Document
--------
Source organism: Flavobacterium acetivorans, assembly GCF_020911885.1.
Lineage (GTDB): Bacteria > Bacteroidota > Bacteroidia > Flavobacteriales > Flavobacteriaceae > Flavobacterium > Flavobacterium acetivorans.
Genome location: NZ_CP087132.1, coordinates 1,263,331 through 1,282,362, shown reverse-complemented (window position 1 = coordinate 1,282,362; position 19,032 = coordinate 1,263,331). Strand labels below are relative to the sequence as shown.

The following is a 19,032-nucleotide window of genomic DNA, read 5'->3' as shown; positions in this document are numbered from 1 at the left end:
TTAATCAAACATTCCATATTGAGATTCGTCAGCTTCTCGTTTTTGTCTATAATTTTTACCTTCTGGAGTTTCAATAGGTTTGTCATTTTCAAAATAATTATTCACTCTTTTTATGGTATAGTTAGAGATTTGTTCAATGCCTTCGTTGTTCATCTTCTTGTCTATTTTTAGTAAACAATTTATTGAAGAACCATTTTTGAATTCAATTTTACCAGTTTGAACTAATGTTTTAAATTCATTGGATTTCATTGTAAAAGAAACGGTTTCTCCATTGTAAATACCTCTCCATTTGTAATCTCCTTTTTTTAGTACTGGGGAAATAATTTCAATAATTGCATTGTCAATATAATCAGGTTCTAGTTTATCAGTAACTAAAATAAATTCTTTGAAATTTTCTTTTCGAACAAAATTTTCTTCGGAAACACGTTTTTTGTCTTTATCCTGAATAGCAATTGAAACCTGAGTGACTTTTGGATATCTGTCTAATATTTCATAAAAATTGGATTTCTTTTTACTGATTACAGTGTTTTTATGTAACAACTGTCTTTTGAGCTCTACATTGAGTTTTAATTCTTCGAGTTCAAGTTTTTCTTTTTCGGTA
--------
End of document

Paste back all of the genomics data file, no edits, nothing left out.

Source organism: Flavobacterium acetivorans, assembly GCF_020911885.1.
Lineage (GTDB): Bacteria > Bacteroidota > Bacteroidia > Flavobacteriales > Flavobacteriaceae > Flavobacterium > Flavobacterium acetivorans.
Genome location: NZ_CP087132.1, coordinates 1,263,331 through 1,282,362, shown reverse-complemented (window position 1 = coordinate 1,282,362; position 19,032 = coordinate 1,263,331). Strand labels below are relative to the sequence as shown.

The following is a 19,032-nucleotide window of genomic DNA, read 5'->3' as shown; positions in this document are numbered from 1 at the left end:
TTAATCAAACATTCCATATTGAGATTCGTCAGCTTCTCGTTTTTGTCTATAATTTTTACCTTCTGGAGTTTCAATAGGTTTGTCATTTTCAAAATAATTATTCACTCTTTTTATGGTATAGTTAGAGATTTGTTCAATGCCTTCGTTGTTCATCTTCTTGTCTATTTTTAGTAAACAATTTATTGAAGAACCATTTTTGAATTCAATTTTACCAGTTTGAACTAATGTTTTAAATTCATTGGATTTCATTGTAAAAGAAACGGTTTCTCCATTGTAAATACCTCTCCATTTGTAATCTCCTTTTTTTAGTACTGGGGAAATAATTTCAATAATTGCATTGTCAATATAATCAGGTTCTAGTTTATCAGTAACTAAAATAAATTCTTTGAAATTTTCTTTTCGAACAAAATTTTCTTCGGAAACACGTTTTTTGTCTTTATCCTGAATAGCAATTGAAACCTGAGTGACTTTTGGATATCTGTCTAATATTTCATAAAAATTGGATTTCTTTTTACTGATTACAGTGTTTTTATGTAACAACTGTCTTTTGAGCTCTACATTGAGTTTTAATTCTTCGAGTTCAAGTTTTTCTTTTTCGGTA